Trieste food is no ordinary Italian food. From sour cabbage to James Joyce and the Iron Curtain, Trieste cuisine walks visitors through her history. Here’s our tasty, inside guide on what to eat in Trieste.
See also: the best things to do in Trieste, Italy’s surprise city.
Trieste Cuisine: Understanding the Trieste Food Scene
An Introduction to Trieste Food
When I sat down in the Buffet da Pepi, I stood out because I wasn’t standing.
In Trieste, it’s customary to stand at the bar for lunch, as you wolf down platefuls of pork and mountains of mustard. You’re supposed to know which cut you want and how you want it served, leaving me feeling sheepish under the gaze of the busy waiter.
It’s wet and cold outside, and steamy, warm and loud in here. Groups of friends and colleagues lounge at the bar, while staff in white shirts race, dart and dive to haul hunks of meat from hot water ready to slice and serve with sauerkraut.
This is not “typical” Italian food as you’d know it: it’s Trieste food.
The waiter is still waiting…
“The mixed platone is good,” he says and I give in and accept. Half an hour later, I want to applaud. It’s the best sliced meat since, well, sliced bread.
But it’s not what I’ve come to expect from international Italian food.
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The History of Trieste Cuisine
The pork is sweet, salty and succulent, the sort to give rise to the phrase melt-in-your-mouth. The sauerkraut brings a refreshing sour balance and, after scraping off most of the mustard, I find the perfect balance.
Yet the pork at Buffet da Pepi comes with more than just great garnish. It comes with a personal history that dates back to 1897 and a regional history that stretches for centuries. Trieste lived under the Habsburg rule of Austro-Hungary until the end of the First World War – and much of the city still reflects that that.
Inside Tip on Dining in Trieste
- Trieste’s culinary culture unfolds in down-to-earth taverns across the city.
- Most restaurants are family owned and provide an intimate atmosphere during meals.
- It is customary to stand at the bar for lunch…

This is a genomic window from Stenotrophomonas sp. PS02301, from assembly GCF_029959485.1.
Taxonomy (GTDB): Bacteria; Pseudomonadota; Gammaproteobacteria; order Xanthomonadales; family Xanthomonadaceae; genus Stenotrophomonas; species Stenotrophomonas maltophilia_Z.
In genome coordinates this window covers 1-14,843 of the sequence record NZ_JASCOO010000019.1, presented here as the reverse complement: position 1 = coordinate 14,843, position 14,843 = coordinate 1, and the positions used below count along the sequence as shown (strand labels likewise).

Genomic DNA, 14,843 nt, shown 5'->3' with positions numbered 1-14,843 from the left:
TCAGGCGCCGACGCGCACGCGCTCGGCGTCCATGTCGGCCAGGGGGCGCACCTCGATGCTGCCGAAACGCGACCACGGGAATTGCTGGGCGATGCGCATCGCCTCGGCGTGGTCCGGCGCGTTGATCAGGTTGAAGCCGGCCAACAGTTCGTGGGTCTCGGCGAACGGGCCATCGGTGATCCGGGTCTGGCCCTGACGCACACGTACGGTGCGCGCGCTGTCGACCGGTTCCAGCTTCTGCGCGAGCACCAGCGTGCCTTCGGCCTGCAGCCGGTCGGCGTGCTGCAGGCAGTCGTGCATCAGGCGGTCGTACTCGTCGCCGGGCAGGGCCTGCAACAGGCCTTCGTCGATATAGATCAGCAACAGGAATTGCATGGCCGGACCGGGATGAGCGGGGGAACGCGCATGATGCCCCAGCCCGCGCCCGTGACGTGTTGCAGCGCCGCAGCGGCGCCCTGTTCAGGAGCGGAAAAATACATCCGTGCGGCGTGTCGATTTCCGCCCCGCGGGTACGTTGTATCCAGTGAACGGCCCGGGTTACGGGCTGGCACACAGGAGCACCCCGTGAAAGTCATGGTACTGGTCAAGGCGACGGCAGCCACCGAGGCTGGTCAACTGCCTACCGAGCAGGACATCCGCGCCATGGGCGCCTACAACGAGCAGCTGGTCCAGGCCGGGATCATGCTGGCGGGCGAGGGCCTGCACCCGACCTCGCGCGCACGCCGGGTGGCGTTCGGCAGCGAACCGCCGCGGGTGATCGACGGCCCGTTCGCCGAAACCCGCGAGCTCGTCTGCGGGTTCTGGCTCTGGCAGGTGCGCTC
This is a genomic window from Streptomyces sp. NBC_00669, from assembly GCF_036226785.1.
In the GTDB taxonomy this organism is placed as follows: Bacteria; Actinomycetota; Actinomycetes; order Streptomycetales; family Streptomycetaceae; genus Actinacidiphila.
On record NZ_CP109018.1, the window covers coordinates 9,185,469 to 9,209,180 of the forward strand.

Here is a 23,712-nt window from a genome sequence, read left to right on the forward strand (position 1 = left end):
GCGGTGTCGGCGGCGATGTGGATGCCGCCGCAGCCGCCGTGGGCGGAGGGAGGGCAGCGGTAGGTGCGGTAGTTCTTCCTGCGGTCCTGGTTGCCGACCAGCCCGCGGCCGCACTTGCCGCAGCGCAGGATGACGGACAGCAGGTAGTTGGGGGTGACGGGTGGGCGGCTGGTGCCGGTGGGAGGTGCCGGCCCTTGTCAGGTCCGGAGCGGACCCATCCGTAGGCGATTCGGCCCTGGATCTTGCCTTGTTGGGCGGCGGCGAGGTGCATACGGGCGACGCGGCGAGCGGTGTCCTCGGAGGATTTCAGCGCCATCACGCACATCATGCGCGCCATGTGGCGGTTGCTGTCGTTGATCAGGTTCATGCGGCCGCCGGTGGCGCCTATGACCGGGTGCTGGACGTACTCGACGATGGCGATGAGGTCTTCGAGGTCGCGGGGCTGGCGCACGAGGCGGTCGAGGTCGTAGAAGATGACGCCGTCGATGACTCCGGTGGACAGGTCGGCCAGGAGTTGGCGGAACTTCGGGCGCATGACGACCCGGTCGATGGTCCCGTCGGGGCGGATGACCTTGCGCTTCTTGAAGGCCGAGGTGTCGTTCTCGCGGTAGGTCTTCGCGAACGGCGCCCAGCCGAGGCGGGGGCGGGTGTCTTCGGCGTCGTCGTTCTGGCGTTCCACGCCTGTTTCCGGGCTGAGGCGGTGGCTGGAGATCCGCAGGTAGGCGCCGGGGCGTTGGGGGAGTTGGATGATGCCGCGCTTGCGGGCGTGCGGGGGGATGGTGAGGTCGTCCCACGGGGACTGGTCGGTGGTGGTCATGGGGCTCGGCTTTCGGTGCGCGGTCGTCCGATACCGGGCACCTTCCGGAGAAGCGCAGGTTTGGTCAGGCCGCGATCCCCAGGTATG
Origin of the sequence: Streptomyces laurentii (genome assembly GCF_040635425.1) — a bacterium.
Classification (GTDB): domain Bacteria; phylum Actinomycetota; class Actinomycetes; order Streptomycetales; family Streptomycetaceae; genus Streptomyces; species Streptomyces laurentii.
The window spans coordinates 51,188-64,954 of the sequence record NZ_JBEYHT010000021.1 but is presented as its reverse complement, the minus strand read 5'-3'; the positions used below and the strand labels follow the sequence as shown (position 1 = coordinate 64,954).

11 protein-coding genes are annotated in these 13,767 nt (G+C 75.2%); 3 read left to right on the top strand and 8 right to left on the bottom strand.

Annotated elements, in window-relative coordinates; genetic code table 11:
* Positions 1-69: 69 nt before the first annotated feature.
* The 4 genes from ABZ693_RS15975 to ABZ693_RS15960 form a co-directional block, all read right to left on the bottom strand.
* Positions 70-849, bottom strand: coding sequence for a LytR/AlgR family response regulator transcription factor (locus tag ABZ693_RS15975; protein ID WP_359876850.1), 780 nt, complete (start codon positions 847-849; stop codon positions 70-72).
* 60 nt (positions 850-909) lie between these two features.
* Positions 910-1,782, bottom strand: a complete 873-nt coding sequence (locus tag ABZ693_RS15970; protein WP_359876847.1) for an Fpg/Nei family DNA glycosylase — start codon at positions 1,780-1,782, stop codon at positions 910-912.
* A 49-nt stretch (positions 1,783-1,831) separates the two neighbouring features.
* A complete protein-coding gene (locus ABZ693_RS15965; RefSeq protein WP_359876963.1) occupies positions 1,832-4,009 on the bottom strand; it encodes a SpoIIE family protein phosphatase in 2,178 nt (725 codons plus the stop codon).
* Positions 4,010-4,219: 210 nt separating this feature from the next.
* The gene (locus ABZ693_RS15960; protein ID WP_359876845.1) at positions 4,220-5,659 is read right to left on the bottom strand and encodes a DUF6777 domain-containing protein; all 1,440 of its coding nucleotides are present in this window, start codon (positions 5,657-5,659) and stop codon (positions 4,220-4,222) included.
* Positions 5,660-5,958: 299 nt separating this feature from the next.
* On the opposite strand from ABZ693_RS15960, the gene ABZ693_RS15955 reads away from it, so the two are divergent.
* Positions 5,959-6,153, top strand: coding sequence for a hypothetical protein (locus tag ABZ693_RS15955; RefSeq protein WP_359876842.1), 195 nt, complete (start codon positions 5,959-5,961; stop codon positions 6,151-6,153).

- And to enjoy yourself :)
Vienna’s Influence on Trieste’s Food
Outside and around the corner lives a cafe that many describe as a vestige of a Viennese coffeehouse. Having since been to Vienna, Caffe Tommaseo in Trieste is a far more enjoyable version.
Legend has it that James Joyce conceived his masterpiece Ulysses while sipping cappuccino around Trieste. And so in the spirit of literary improvement and researching Trieste cuisine, I drank coffee and ate chocolate cake on his behalf.
Art is a sacrifice, as they say, and I was ready to surrender to my craft…
Caffe Tommaseo, although recently renovated, seduces through its history, its atmosphere and, yes, through its chocolate cake.
In addition to the gilt-edged antique till, the polished wooden floor, the whipped cream and the white walls, this legendary cafe also provides free, fast wifi. Heaven.
But in case I leave you with the false impression that Trieste is simply a patchwork of complicated history, great pork and good chocolate, it’s only fair that I point out a third and final dining establishment.
“Typical” Italian Food
Pizza and pasta at the Fratelli la Bufala: part of a network of restaurants dedicated to buffalo mozarella, contemporary art and wine.
Trieste is still modern Italy, when all’s said and done.
The Trieste Food Dishes You Need to Know
Jota has memories of Slovenia written all over it and dates back more than 500 years. Originally a ‘leftover dish’, Jota is prepared using leftover pork, cabbage and a few beans. Better than it sounds, the trick is to prepare it a day in advance and allow the flavours to soak in to each other.
Risi e Bisi
This is a traditional dish prepared mostly during spring. Risi e Bisi is originally from Veneto and it is made of rice and peas. It is very easy to prepare and mostly served during lunchtimes. Since Trieste is not too far from Venice, you’ll find it has become a core part of Trieste cuisine.
The La Calandraca was originally prepared by fishermen to provide long-lasting sustenance during lengthy fishing trips. It’s a simple stew prepared using salted meats and potatoes.
You’ll find it wearing a number of different hats: Calandraca co’l vin (a glass of white wine is included in the recipe), Calandraca al bianco (cooked without tomatoes), and Calandraca (with a tomato based sauce).
This is a common side dish in Trieste, prepared to accompany various dishes in Triestine restaurants. Chifeletti is made from eggs, butter, flour and mashed potatoes which are mixed to make a soft dough.
The dough-like mixture is left to stand and then fashioned into crescent shapes and deep fried.
Legends link the crescent-like shape back to the 1600s when the Turks invaded.
Throw in enough sugar and Chifeletti makes a tasty dessert as well.
The name may sound sexy but the translation means fried pilchards, typically caught straight from the Riviera Barcola. Chefs prefer to use the biggest they can find and Triestines enjoy them with a bowl of radicchio and a glass of chilled white wine.
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This post originally formed part of #ironroute, a journey from Istanbul to Berlin by train. It was updated in 2021.